“Accelerated Landing in a Stingless Bee and Its Unexpected Benefits for Traffic Congestion,” Pierre Tichit, Isabel Alves-dos-Santos, Marie Dacke and Emily Baird [pictured here], Proceedings of the Royal Academy B: Biological Sciences, epub 2020. (Thanks to Tony Tweedale for bringing this to our attention.) The authors report:
“we recorded the stingless bees Scaptotrigona depilis landing on their natural hive entrance—a narrow wax tube built by the bees themselves. Rather than decelerating before touchdown as most animals do, S. depilis accelerates in preparation for its high precision landings on the narrow tube of wax. A simulation of traffic at the hive suggests that this counterintuitive landing strategy could confer a collective advantage to the colony by minimizing the risk of mid-air collisions and thus of traffic congestion. If the simulated size of the hive entrance increases and if traffic intensity decreases relative to the measured real-world values, ‘accelerated landing’ ceases to provide a clear benefit, suggesting that it is only a useful strategy when target cross-section is small and landing traffic is high.”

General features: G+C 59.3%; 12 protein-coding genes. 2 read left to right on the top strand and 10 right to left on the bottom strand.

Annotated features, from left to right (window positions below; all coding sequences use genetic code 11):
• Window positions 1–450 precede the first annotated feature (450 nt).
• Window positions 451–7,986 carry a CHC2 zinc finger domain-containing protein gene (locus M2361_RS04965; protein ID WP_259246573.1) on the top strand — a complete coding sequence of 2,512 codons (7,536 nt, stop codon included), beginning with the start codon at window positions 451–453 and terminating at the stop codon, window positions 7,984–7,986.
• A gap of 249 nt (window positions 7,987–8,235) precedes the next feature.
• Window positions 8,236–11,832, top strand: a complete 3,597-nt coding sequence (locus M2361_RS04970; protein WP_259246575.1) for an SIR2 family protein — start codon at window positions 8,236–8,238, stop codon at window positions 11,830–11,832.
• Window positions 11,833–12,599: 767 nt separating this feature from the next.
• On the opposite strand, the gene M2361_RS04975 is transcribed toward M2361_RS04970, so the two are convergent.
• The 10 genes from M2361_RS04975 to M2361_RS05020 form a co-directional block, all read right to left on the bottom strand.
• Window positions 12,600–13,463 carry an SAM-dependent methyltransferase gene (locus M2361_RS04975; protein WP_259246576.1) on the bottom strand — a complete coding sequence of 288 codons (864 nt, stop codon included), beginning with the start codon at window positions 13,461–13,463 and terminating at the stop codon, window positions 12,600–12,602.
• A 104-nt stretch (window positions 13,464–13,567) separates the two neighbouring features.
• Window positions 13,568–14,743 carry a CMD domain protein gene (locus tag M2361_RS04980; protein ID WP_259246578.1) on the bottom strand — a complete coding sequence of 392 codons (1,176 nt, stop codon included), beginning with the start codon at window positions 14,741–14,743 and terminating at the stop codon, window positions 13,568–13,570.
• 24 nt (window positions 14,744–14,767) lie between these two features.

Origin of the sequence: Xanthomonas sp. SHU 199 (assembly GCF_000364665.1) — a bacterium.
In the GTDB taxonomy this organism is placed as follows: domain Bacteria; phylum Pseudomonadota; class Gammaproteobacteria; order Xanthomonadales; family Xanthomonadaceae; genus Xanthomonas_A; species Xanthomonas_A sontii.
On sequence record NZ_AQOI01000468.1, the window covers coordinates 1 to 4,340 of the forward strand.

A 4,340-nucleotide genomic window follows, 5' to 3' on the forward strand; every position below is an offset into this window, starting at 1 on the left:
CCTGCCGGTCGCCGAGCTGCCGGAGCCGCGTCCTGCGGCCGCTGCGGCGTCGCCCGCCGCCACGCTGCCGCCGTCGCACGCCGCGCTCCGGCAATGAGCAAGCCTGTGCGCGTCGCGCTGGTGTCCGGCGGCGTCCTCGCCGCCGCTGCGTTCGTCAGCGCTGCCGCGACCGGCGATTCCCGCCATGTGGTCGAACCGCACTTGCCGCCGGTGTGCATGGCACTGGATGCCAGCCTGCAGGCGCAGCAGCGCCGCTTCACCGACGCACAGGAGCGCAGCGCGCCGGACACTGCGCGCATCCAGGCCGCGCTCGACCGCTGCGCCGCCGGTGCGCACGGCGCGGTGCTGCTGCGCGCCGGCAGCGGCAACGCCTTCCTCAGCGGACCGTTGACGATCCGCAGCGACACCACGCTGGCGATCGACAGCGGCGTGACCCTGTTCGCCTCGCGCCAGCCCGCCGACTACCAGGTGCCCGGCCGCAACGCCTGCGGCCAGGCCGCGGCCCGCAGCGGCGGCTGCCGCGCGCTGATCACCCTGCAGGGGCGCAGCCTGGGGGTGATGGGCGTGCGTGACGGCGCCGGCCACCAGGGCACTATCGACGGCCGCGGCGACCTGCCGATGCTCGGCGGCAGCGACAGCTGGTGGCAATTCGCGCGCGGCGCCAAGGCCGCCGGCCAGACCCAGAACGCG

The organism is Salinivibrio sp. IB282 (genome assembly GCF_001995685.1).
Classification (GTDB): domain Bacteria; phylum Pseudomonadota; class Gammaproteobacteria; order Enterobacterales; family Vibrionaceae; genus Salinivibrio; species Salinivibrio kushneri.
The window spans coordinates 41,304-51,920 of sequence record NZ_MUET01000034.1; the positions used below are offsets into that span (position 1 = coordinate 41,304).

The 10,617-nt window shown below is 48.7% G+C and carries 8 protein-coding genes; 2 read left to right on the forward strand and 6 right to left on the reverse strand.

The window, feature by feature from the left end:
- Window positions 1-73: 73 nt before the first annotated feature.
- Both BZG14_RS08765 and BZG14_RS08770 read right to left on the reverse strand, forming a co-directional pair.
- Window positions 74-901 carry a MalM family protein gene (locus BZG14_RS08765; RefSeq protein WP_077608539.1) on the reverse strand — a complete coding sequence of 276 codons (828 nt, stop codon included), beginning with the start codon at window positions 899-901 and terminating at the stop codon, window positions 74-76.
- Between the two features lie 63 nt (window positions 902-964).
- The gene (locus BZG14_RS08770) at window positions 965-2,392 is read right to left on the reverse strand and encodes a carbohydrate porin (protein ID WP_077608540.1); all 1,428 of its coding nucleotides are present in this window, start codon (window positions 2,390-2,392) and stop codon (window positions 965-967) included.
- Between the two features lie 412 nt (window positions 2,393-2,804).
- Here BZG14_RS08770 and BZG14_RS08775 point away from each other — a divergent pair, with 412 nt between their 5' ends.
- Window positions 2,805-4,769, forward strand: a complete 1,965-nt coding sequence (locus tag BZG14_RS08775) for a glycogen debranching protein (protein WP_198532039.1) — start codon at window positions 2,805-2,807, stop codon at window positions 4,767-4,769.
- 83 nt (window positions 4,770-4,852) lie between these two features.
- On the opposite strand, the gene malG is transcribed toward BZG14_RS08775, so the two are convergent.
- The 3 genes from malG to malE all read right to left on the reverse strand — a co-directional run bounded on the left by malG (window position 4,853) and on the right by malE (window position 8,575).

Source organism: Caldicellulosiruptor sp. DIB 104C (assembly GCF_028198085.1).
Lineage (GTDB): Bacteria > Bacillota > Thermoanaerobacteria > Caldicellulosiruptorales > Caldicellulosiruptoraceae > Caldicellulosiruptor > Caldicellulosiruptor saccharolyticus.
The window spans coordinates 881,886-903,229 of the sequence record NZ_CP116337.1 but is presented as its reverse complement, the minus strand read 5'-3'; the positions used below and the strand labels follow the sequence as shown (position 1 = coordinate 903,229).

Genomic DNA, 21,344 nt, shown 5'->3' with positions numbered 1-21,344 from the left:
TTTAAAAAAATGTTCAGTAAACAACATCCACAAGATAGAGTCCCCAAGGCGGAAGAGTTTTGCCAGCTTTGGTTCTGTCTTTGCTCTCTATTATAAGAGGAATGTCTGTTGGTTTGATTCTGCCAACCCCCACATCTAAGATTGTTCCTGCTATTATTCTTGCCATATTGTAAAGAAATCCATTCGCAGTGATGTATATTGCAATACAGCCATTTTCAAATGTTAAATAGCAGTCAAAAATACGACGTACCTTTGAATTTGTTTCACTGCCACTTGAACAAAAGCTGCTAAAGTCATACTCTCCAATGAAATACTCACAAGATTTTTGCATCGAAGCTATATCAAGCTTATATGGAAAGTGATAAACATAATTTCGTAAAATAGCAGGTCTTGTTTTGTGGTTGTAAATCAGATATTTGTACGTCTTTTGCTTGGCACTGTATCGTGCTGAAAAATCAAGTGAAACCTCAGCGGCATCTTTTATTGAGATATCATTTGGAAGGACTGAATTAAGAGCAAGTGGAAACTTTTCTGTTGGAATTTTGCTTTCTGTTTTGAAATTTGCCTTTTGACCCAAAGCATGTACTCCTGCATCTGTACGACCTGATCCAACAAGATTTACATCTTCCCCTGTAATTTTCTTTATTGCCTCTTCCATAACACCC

The 2013 Ig Nobel Prize for biology & astronomy was awarded to Marie Dacke, Emily Baird, Marcus Byrne, Clarke Scholtz, and Eric J. Warrant, for discovering that when dung beetles get lost, they can navigate their way home by looking at the Milky Way.
The describe that work in the study “Dung Beetles Use the Milky Way for Orientation,” Marie Dacke, Emily Baird, Marcus Byrne, Clarke H. Scholtz, Eric J. Warrant, Current Biology, epub January 24, 2013.
Shows in Stockholm
Emily Baird was scheduled to appear in two Ig Nobel shows in Stockholm, on Monday and Tuesday, April 20 and 21. You might have been able to enjoy coming to either of those shows, and asking about the bee landing discovery, as well as the dung beetles, had those shows not been postponed because of the COVID-19 pandemic.